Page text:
Our discussions then turned unusual. I admit, Doctor Webber and the priest had already begun to speak as if they believed all the insane theories that have been postulated of late. However, then the priest spoke of the sword.

The Sword of Barzai. I am almost certain the priest was talking of the Sword of Barzai, and even looking at it, I believe it may be one and the same. The name has been bastardized through several languages, but I believe it may be the same one. It should have "magical" properties when wielded against unnatural beings, and I will admit that while I cannot claim to believe it, I did ask the question. The confirmation of the priest, and Doctor Webber's remarks on the unusually clean and sharp cuts on the flesh, it all somehow adds up.

I can't think that this is correct. I can't. After what I just went through, this is unbelievable. Have I lost Searle all over again only to now lose my mind in a different way? 

Please pray for me.


March 7th, 1925

Dear Betty,

I am much more myself. A good night's sleep with Violet watching over me and I felt much better. Doctor Webber makes a good strong tonic that no doubt also helped.

Cairo is poor, dreadfully so, but I am attempting to enjoy seeing it. We headed to the Street of Jackals in the Old Quarter to talk to a Faraz Nazir. He had information about the Carlylse expedition for Jackson. Unfortunately, his shop had been burnt by a "hideous demon" although the guide said it was an accident. Heavens help me if it was actually a demon. I still don't hold that these strange things are real, but there does seem to be an extraordinary amount of believers.

The beggar who I talked to indicated Najir has opened a new shop in the Khan El-Khalili, which is the old Bazaar. I love the Bazaar. It reminds me of the one in Marrakesh, with the array of colors, close buildings and hawkers. It's the kind of place you could spend hours just wandeering in. Small children ran to and fro, and I momentarily got lost in the sight. I do miss the happiness I felt on the ship, even if it was based on illusion.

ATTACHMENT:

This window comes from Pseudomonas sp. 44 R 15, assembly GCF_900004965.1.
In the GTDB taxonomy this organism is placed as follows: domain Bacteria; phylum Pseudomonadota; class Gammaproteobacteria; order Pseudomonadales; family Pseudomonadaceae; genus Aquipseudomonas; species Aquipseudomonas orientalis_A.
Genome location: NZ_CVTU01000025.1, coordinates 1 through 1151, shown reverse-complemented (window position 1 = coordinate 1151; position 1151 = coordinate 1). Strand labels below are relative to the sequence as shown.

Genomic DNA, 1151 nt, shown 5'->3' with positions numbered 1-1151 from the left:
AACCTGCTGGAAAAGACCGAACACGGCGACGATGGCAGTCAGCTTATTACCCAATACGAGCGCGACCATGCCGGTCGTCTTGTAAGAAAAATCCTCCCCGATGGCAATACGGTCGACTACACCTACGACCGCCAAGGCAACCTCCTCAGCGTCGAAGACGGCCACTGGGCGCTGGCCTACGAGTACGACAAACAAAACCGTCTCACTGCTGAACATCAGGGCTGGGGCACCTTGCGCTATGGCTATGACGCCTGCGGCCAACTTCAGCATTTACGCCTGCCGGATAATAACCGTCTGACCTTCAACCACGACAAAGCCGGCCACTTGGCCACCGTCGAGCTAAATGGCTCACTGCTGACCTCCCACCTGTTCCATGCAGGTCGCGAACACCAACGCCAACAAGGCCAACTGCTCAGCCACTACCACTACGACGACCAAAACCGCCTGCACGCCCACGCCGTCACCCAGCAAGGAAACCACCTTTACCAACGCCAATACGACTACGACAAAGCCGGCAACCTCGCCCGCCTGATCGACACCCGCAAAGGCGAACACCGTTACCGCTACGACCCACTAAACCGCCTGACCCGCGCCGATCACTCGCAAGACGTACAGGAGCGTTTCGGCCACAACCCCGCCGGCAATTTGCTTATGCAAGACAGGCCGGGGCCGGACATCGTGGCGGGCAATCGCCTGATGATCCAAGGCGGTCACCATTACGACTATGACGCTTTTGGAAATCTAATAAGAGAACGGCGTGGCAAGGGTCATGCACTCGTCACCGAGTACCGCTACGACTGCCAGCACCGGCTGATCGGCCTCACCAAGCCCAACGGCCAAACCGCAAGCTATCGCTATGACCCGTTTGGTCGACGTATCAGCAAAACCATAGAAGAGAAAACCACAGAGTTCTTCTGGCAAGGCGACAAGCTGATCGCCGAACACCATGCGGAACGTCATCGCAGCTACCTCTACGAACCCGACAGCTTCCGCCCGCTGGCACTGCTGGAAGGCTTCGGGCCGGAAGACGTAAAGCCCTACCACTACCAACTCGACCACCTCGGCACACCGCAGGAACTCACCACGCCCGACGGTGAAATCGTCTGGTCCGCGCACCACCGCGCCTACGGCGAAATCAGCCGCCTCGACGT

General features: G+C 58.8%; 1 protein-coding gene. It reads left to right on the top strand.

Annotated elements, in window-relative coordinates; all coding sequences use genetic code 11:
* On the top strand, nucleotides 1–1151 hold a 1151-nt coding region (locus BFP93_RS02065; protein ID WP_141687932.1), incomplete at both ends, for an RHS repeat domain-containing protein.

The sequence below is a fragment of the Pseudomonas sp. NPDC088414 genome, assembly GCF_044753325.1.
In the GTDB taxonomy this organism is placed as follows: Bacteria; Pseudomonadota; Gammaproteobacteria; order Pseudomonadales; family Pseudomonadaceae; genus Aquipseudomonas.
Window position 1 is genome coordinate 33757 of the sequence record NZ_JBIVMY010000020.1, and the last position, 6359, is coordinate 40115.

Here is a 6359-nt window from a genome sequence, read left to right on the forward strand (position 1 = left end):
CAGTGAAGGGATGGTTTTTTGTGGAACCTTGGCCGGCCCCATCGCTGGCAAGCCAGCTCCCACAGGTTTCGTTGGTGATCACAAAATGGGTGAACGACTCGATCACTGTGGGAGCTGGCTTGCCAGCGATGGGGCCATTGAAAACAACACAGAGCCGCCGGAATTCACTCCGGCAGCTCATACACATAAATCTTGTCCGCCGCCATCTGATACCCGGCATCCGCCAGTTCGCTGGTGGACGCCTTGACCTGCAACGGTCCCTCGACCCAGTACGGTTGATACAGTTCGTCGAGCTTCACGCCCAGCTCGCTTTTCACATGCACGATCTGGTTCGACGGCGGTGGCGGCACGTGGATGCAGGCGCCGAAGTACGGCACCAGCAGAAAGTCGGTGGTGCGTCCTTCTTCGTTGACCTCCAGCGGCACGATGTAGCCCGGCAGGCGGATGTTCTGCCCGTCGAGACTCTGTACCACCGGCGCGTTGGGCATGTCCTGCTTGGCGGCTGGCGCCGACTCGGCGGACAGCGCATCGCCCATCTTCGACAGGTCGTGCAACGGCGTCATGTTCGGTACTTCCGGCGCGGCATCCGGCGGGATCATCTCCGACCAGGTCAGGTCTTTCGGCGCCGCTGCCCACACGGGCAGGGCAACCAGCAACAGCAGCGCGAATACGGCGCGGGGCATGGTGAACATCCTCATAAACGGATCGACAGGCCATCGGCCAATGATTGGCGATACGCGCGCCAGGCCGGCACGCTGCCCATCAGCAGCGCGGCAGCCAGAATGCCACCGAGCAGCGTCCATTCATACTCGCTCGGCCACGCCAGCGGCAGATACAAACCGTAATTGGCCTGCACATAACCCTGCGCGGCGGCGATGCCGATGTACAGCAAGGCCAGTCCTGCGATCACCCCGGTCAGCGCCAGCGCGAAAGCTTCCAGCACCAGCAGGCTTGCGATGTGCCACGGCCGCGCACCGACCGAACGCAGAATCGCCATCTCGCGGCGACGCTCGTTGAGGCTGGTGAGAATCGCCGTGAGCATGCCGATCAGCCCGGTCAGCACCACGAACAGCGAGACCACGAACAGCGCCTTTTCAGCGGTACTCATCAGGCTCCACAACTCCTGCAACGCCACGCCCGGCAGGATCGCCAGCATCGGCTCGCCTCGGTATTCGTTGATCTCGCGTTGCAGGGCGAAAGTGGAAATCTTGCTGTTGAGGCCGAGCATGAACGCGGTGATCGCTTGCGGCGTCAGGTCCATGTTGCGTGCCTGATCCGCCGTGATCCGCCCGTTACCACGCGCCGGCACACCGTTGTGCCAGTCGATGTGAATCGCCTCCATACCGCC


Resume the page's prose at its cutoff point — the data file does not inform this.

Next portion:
The gentlemen found shops full of weaponry and seemed delighted with themselves. Violet found a beautiful hat that is most becoming on her and will keep the sun off her skin. For myself, I bought nothing. I was listless, more interested in our surroundings and the bustle of the people than the articles for sale. 

Faraz Najir's shop on the potters road is full of curios and touristy items. Much of it is tat, but as the only tourist place on this pottery row, he no doubt does quite well. The man himself was polite for the most part, however sadly disfigured. No doubt from when his shop burned. He was very reluctant to talk of his shop's demise, and would not discuss Jackson Elias or the Carlyle expedition at his shop. I persuaded him to talk with us in more private settings and he arranged for a room in a nearby mosque to speak him. Clearly the holy ground made him feel more at ease. 

Before the fire, Najir sold antiquities. He confessed to having traded in stolen goods, some of which Roger Carlyle took interest in- particularly from the time of the Black Pharoah. Nazir had artifacts, including the statue of the Black that Violet saw in Gavigan's and a crown worn by the Black Pharoah himself. Honestly, I almost wish his old shop was still open as from the sounds of things, he had a great many fascinating articles. He gave us the name of Carlyle's agent in Cairo and mentioned that there is another Penhew Foundation expedition here in Egypt.

He also told of us a group called the Brotherhood who he claims was behind the destruction of his shop. Incidentally, he claims it was done by glowing blue flame- quite like that man in the sanitarium in England claimed. Doctor Webber played along with him, indulging this fantasy of floating fires and secret societies. 

Beyond that, I found the Mosque of Sultan Hassan itself almost more interesting than the tall tale that Najir had to say. The architecture is beautiful. In truth, there are so many beautiful mosques here. We shall be visiting another tomorrow, and I feel blessed that I have been able to view this and tomorrow's mosque as traditionally foreigners, especially women, are not allowed inside.

We spent the rest of the day at a coffee house that has been open for 120 years- which they mean quite literally. They stay open day and night. I have spent most of the rest of the evening catching up on the news and my correspondence. I hope to write you in even better form soon.

Your friend,


PS- No sightings of Searle since our arrival. I am both saddened and guiltily relieved.

March 14th, 1925


My morning was at least not unremarkable as Moza has found two friends to join him. They are wary of me still, although Moza was at first as well. One is a ragged mix of colours. Almost as large as Moza, he looks at me with a baleful eye as his other one appears to have been lost long ago.